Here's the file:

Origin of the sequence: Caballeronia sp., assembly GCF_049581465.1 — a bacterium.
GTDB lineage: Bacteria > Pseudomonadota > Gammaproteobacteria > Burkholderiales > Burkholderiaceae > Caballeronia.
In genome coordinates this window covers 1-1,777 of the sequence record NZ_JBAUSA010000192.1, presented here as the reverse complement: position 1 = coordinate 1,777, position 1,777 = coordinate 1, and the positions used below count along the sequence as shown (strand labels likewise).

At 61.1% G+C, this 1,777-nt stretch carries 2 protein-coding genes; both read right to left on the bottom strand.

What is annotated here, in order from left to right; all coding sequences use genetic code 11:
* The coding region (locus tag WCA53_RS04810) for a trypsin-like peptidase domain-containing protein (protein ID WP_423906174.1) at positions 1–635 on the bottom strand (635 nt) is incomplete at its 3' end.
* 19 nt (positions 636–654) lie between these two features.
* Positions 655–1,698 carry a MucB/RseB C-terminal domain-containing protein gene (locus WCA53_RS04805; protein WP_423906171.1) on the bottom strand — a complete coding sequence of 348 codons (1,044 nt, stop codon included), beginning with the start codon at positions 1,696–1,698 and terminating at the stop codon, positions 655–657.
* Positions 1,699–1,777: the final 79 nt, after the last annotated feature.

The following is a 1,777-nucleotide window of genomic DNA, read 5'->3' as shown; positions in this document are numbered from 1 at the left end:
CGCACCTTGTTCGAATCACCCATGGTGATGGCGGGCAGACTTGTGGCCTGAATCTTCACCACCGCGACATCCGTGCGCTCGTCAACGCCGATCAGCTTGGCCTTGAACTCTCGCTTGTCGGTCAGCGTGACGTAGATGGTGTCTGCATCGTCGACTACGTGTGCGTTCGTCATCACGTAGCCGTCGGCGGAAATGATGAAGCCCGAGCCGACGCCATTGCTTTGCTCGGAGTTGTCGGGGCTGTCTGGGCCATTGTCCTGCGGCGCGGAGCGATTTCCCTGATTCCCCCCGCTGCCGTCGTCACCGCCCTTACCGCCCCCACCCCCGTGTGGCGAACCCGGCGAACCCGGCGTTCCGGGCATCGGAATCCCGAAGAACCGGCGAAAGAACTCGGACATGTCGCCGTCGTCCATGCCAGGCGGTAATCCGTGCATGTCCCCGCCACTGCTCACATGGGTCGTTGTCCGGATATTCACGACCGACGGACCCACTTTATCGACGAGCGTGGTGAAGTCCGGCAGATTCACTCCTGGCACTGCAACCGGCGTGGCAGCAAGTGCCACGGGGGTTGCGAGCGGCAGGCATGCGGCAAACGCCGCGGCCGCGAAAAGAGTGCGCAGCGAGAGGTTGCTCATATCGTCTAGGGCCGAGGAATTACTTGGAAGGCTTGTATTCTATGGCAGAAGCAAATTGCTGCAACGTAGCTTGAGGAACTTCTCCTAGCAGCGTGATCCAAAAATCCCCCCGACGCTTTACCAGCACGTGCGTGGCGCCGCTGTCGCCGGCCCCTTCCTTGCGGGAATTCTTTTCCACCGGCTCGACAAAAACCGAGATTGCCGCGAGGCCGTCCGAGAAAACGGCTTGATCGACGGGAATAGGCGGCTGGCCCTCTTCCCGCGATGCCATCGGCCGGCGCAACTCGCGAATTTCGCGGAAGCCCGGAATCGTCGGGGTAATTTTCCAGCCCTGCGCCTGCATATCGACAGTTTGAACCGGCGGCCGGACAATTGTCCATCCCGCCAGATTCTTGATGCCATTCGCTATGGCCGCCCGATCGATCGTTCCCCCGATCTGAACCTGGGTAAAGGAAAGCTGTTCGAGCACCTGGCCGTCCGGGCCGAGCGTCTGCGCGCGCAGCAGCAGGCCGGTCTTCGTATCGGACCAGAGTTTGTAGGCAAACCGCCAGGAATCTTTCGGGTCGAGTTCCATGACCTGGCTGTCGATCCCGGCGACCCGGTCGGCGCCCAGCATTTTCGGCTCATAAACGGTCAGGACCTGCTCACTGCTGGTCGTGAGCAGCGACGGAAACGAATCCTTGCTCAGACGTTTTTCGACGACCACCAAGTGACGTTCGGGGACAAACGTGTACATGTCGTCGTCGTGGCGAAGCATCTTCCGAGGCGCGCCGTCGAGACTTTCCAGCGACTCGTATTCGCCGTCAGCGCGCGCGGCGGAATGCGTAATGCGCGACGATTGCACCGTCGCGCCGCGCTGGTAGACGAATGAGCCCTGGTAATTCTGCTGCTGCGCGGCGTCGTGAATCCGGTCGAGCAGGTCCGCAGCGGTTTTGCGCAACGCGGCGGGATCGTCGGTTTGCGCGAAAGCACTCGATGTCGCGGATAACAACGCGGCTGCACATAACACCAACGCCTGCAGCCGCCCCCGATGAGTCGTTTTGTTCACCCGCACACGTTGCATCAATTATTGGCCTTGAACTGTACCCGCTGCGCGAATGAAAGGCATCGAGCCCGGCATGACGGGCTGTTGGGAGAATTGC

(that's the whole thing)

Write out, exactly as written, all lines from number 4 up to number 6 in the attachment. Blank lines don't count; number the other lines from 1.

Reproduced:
At 61.1% G+C, this 1,777-nt stretch carries 2 protein-coding genes; both read right to left on the bottom strand.

What is annotated here, in order from left to right; all coding sequences use genetic code 11:
* The coding region (locus tag WCA53_RS04810) for a trypsin-like peptidase domain-containing protein (protein ID WP_423906174.1) at positions 1–635 on the bottom strand (635 nt) is incomplete at its 3' end.